Vietnamese Students Exposed to American Learning at Illinois
Maureen Wilkey, ECE ILLINOIS
- ECE Assistant Professor Mink Do traveled to his homeland of Vietnam to interview students who would benefit from a U.S. education.
- Do hopes to gain some recognition for Illinois through the program.
- Of the 1,000 students who applied for the program, Do helped select 30 students to come to Illinois.
At the University of Illinois at Urbana-Champaign, the first government-funded exchange students from Vietnam since the Vietnam War are working towards their master's and doctoral degrees in science and engineering.
Electrical and Computer Engineering Assistant Professor Minh N Do returned to his homeland of Vietnam in 2004 with representatives from the Vietnam Education Foundation, an independent federal agency funded by the U.S. Congress with the purpose of improving relations with Vietnam through education. There, Do interviewed several of Vietnam’s top students to determine which would benefit most from an education in the United States.
“In the new generation of Vietnamese students, everyone had heard of MIT and Harvard, but not a lot of students had heard of Illinois,” Do said. “We’re working to gain some recognition, and also to have Vietnamese students that are able to go back and show their country how the American education system works.”
Do said that education in Asian countries is very different than in America. At Illinois, students are encouraged to engage in active learning by performing their own research as well as think critically and question their teachers and professors.
“In Vietnam, they don’t really teach independent thinking. The students who have come here are getting exposed to a new system,” Do said. “It’s going to change the way they learn and they can bring the system back to Vietnam to make the talents of other students stronger.”
Out of the 1,000 students that applied for VEF fellowships in 2004 from Vietnam, 150 were selected to be interviewed after multiple rounds of testing. Of those 150, Do helped select 30 students to come to Illinois; about half of them are currently working on degrees in the ECE Department. After completing their degrees, the VEF program requires the students to return to Vietnam to work. Do said that many of them will become professors or maybe start their own companies.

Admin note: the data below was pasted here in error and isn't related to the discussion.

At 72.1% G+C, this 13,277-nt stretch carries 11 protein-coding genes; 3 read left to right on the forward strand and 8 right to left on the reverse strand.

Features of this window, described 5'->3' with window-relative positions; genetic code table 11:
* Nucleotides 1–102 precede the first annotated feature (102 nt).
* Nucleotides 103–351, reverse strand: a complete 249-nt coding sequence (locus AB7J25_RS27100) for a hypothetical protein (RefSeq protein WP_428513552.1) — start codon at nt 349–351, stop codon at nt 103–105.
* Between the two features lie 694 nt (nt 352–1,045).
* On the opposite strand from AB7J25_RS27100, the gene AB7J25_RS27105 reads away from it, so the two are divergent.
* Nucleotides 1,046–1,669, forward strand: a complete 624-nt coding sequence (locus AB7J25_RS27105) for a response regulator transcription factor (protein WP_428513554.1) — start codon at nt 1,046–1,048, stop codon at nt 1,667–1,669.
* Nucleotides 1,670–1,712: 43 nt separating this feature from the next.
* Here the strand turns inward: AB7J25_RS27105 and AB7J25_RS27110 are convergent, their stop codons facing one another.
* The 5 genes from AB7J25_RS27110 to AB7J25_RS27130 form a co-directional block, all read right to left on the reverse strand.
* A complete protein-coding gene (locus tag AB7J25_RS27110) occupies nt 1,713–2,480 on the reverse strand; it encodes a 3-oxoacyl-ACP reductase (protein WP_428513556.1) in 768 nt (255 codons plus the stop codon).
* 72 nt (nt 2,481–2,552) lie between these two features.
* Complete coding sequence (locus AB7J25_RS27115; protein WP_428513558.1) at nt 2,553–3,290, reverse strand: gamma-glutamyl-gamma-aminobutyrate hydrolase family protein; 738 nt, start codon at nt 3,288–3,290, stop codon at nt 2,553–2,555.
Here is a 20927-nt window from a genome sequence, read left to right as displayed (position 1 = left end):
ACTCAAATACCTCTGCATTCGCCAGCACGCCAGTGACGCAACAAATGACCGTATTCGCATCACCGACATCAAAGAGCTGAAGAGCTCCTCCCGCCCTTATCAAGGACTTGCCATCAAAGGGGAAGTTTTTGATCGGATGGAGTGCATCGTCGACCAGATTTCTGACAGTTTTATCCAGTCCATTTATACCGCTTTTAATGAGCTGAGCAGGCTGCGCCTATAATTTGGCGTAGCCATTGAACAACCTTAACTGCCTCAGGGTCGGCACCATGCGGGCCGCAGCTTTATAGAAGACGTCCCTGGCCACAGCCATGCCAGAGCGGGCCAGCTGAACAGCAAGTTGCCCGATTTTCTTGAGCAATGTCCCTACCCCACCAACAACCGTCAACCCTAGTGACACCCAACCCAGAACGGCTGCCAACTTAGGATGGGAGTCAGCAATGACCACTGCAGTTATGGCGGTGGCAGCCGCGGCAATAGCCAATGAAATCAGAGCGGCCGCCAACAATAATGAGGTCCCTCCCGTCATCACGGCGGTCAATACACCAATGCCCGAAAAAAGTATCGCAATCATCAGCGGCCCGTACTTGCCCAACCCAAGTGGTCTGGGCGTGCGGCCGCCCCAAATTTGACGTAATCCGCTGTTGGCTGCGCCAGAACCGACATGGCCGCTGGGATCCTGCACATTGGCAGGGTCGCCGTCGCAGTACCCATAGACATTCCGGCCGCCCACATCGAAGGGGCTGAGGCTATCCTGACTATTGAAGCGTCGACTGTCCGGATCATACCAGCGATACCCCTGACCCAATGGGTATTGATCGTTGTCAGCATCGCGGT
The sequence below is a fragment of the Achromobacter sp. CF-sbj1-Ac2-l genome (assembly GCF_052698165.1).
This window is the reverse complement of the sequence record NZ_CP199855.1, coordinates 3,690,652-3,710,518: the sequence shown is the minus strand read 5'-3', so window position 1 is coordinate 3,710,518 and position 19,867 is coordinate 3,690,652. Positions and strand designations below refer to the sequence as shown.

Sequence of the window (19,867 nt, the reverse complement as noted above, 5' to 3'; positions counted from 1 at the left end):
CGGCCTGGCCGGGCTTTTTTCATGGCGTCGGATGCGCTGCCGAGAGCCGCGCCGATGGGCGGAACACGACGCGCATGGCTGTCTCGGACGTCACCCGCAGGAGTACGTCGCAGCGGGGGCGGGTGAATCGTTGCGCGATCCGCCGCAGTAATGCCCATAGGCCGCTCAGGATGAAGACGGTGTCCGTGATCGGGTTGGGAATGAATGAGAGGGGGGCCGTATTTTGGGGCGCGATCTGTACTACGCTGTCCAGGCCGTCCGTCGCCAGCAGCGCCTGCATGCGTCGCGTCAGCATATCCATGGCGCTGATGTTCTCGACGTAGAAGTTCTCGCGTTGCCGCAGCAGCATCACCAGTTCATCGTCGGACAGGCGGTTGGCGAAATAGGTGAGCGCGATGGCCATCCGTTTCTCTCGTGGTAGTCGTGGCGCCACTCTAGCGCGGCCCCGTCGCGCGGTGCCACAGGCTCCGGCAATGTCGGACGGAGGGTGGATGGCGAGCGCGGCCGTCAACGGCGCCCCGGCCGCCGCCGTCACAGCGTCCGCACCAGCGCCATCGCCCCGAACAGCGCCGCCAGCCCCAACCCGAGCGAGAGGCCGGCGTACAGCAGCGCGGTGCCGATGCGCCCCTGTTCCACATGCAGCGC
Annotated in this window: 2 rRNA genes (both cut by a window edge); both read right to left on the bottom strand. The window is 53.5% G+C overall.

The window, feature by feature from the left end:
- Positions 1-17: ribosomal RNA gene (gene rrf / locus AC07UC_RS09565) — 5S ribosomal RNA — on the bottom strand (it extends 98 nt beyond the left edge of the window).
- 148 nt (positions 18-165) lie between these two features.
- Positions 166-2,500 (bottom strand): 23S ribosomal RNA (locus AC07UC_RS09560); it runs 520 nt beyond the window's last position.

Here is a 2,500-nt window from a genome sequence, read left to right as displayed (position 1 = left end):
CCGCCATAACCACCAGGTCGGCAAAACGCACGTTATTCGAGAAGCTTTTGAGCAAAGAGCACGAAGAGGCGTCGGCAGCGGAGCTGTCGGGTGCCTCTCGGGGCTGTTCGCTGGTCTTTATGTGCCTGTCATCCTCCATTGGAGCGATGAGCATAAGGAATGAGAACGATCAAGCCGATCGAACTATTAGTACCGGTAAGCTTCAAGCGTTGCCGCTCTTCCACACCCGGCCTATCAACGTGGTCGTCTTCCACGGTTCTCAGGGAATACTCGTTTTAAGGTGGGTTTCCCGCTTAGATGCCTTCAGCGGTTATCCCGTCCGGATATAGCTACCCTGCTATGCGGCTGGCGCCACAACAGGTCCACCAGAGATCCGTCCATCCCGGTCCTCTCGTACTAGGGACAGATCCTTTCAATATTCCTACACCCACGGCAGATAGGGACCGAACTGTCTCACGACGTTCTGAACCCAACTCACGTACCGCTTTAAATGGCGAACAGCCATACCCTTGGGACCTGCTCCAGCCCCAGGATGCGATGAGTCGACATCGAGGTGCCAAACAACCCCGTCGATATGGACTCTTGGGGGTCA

“Whatever they do, they will be the future leaders in science and technology in Vietnam,” he said.
Cac Nguyen, who started her doctorate in ECE in 2005, hopes to finish her degree in three more years and go back to Vietnam to become a lecturer.
“Being in the U.S. is a very different environment for me,” she said. “I will be able to bring back a lot of what I learn from the research I am doing here.”
Chinh La, a master’s student who did his undergraduate work in Australia, said his main reason for coming to America was curiosity, but he found the education systems in America and Australia very different from his experience in Vietnam.
“Here, we are encouraged to do a lot of group work and a lot of presentation,” he said. “You’re encouraged to study and question what your professors say here.”
Ha Thai Nguyen said that after doing his undergraduate studies in France, he felt like America was a lot easier to adjust to.
“I can find places where they serve Vietnamese food and people who speak Vietnamese,” he said. “There are so many different cultures here, and everybody is different, so it’s not really that hard to adapt.”
In addition to students from Vietnam coming to the U.S., the ECE Department is planning to have faculty members travel to Vietnam to teach at Ho Chi Minh City University of Technology. While they will teach electrical and computer engineering courses in English, Do thinks there will be a lot of cultural differences that the professors will experience in Vietnam.
“During the Vietnam War, we were enemies, so in the old generations a lot of people react to seeing Americans differently,” Do said. “But now, people in Vietnam have a lot of willingness to learn from Americans.”
Do said the Vietnamese students have been doing very well in American classes; one even won the IEEE award for best signal processing paper. He feels that the education exchanges will help build a bridge between the Americans and the Vietnamese which will help heal the wounds caused by the war. He also hopes that Illinois will become one of the leading institutions Vietnamese students look forward to coming to in the future.
For more information on the Vietnam Education Foundation, visit www.vef.gov